As his ghostly counterpart, soprano Adriana Zabala as Miss Jessell — who has taken her own life — was chilling in her traumatized, post-mortem neediness and warped affection toward Flora. When Armstrong and Zabala converge on the line that librettist Myfanwy Piper incorporated from W.B. Yeats, “The ceremony of innocence is drowned,” it was one of the opera’s most searing moments. 

In the end — and without revealing too much — the children’s fates diverge. But getting out of the house alive feels like scant consolation after all the emotional violence visited by the dead on the living. 

The main Wave Hill mansion is an inspired pick for a living stage, and on the walk from the terrace it beckoned like a slightly less forbidding House of Usher. 

Still, toting lanterns between set pieces across about a hundred yards of estate invariably proved a bit of a momentum killer. A drawing room and chandeliered, chapel-like hall that served as the indoor stages were spectacular, but with everything staged at floor level, sight lines were inconsistent for anyone not in the first row.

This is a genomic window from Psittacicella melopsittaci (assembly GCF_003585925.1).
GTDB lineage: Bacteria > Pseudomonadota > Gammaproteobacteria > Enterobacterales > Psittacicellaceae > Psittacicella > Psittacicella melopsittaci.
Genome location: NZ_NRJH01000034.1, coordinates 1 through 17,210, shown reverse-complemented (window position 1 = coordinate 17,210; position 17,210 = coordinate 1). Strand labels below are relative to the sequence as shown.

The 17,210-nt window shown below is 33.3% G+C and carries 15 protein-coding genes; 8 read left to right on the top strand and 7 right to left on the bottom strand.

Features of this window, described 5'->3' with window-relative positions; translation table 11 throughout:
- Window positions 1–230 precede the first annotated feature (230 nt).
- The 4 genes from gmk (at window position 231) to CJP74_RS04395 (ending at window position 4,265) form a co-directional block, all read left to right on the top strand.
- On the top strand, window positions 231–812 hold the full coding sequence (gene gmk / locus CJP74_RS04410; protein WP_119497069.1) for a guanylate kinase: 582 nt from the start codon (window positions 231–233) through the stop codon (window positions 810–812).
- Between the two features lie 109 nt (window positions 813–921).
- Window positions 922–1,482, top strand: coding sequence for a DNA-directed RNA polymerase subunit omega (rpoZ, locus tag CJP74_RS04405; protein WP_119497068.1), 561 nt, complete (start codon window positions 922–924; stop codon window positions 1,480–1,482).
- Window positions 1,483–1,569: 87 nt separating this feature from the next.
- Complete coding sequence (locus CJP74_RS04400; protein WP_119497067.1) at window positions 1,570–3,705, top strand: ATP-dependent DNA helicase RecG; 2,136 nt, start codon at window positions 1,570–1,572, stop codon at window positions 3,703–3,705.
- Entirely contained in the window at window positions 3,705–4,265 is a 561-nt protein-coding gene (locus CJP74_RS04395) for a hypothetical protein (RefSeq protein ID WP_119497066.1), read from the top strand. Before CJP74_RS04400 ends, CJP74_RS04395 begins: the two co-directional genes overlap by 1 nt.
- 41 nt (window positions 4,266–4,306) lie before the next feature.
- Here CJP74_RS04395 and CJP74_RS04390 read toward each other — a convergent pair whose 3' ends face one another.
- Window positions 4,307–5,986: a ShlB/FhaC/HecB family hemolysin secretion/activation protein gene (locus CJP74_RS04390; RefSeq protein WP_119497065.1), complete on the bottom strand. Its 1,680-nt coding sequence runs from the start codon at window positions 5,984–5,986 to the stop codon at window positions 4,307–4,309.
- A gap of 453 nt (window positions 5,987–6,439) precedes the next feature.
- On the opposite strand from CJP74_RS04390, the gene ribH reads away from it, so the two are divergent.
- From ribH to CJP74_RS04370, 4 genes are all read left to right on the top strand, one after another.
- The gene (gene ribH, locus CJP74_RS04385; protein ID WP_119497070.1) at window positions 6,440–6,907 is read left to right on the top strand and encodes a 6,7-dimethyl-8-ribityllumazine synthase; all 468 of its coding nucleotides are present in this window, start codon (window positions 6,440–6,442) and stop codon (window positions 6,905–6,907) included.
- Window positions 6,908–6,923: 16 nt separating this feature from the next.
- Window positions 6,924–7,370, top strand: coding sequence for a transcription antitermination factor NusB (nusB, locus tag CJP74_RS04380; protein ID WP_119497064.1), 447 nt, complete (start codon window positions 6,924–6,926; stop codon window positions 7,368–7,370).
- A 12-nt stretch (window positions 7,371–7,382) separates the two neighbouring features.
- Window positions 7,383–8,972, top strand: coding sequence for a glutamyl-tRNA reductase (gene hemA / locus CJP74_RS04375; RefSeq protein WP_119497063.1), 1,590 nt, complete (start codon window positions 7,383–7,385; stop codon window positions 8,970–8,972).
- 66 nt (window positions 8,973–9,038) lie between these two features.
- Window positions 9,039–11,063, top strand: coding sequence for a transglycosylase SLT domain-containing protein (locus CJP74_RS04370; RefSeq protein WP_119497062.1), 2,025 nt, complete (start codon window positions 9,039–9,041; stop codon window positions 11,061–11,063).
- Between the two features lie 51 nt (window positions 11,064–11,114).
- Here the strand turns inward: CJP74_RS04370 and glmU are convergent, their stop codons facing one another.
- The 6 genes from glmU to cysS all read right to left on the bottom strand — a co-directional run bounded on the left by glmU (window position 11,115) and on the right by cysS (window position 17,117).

The mobile phone app that streamed titles kept better pace with the performance for opera goers who had remembered beforehand to plug into Wave Hill’s wi-fi signal. But overall On Site Opera has again demonstrated that with imagination and preparation, and a sporting audience, musical art flourishes in almost any setting.  

Turn of the Screw will be repeated 7:30 p.m. Saturday and 5 p.m. Sunday at Wave Hill, 4900 Independence Avenue, Bronx. The shows are sold out, but there were unoccupied seats at Friday’s performance. osopera.org